Story and photos by Gregg McQueen
Make way for WHEDco.
Strewn with gravel and broken concrete, the sprawling vacant lot at Brook Avenue and East 163rd Street has sat neglected for decades, but on Fri., Jan. 13, the property was filled with the sounds of upbeat music, which could be heard drifting for several blocks.
Latin jazz legend Bobby Sanabria and his band played as officials gathered to break ground on Bronx Commons, a $165 million project that includes 305 units of affordable housing, retail space and a 300-seat concert venue called the Bronx Music Hall.
The 426,000-square-foot development is spearheaded by the Women’s Housing and Economic Development Corporation, or WHEDco, a nonprofit responsible for other Bronx housing projects.
Officials touted Bronx Commons, expected to be completed in 2019, as a project that would transform a long-abandoned, city-owned land parcel — the final undeveloped portion of the Melrose Commons Urban Renewal Area — into a vibrant community hub.
“As we create and preserve affordable housing at a record pace, we all know that we’re not just helping the people who will live in these buildings, but we are building better neighborhoods,” said Department of Housing Preservation and Development (HPD) Commissioner Vicki Been.
Since the groundbreaking, it was announced that Been would step down from the HPD post by month’s end to teach at New York University.
Nancy Biberman, Founder and President of WHEDco, said the groundbreaking was a long time coming, as her group first proposed the complex eight years ago. She added that community members played a key role in the design of the project.
“Neighborhood residents have guided the work on this project since the very beginning,” said Biberman.
The project’s 305 apartments will be created for residents spanning seven income bands. Units will be available for homeless individuals and families exiting the shelter system, as well as households with annual income ranging from $22,032 to $89,760, according to HPD.
“We fought hard for this project,” said City Councilmember Rafael Salamanca, who pointed out that housing is routinely cited by his constituents as their number one concern. He said that any housing projects done in his Council district should be mixed-income.
“We will no longer approve just low-income housing, because we need to ensure that everyone in our community has access,” said Salamanca.
Been said the city understood the importance of creating housing to serve a variety of income levels.
“We firmly believe that mixed income buildings make for stronger buildings, and make for stronger communities,” she stated.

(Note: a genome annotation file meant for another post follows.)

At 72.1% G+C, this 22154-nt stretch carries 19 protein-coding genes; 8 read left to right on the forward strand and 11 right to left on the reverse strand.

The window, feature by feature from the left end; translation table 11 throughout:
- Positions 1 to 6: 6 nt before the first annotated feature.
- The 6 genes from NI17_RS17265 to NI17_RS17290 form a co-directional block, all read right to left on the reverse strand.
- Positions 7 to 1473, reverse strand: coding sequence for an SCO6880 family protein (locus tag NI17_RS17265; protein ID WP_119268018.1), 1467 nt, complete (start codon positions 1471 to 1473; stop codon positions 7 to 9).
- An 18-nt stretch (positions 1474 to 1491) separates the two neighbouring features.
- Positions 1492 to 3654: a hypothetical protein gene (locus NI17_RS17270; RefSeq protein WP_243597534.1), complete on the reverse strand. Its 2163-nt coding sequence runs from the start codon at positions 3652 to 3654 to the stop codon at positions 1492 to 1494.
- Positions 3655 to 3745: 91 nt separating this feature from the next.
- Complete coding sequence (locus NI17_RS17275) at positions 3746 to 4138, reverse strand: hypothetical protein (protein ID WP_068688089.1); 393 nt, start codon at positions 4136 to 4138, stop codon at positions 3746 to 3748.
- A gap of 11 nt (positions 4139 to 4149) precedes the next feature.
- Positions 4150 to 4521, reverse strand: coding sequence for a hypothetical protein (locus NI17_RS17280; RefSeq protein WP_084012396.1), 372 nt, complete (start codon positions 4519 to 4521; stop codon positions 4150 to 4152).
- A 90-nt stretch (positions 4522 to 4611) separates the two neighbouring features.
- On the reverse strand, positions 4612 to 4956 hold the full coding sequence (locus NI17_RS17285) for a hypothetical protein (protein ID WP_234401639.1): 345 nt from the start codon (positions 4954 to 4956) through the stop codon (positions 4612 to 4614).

Assemblymember Michael Blake, who lives around the corner from the Bronx Commons site, said the current state of the country makes the mission of WHEDco more important.
“That is, what are we doing for our women, what are we doing for housing, what are we doing for economic development?” he remarked.
Housing Development Corporation President Eric Enderlin lauded the project, which will also feature a public plaza, as one that incorporates affordability, diversity, open space and access to the arts.
“But the real story is the 305 families who will be living here,” Enderlin said.
“It’s nice to think of all the people who will benefit from this,” added RuthAnne Visnauskas, New York State’s Executive Deputy Commissioner for Housing Development. “I hope I’ll be here in two years for the ribbon cutting.”
As officials and project partners grabbed shovels to conduct a ceremonial groundbreaking, Sanabria’s buoyant jams alluded to a time when the long-abandoned block could be relevant again.
Biberman said she hoped the Bronx Music Hall could resuscitate the area’s deep music history, noting that the neighborhood was once dotted with places where residents could hear live music.
“What got lost in the Bronx, in addition to the housing, were scores of music venues,” she said.
As he surveyed the lot that will transform into Bronx Commons, Borough President Rubén Díaz Jr. recalled the 1981 film Fort Apache, the Bronx, which depicted the southern portion of the borough as a burned out, dangerous epicenter of urban decay.
He said the South Bronx has come a long way since those times.
“It was ever since then that many folks in the Bronx, and many of our friends outside our borders, came together to say, ‘you know what? We deserve better,’” remarked Díaz.
For more information, please visit whedco.org or call 718.839.1100.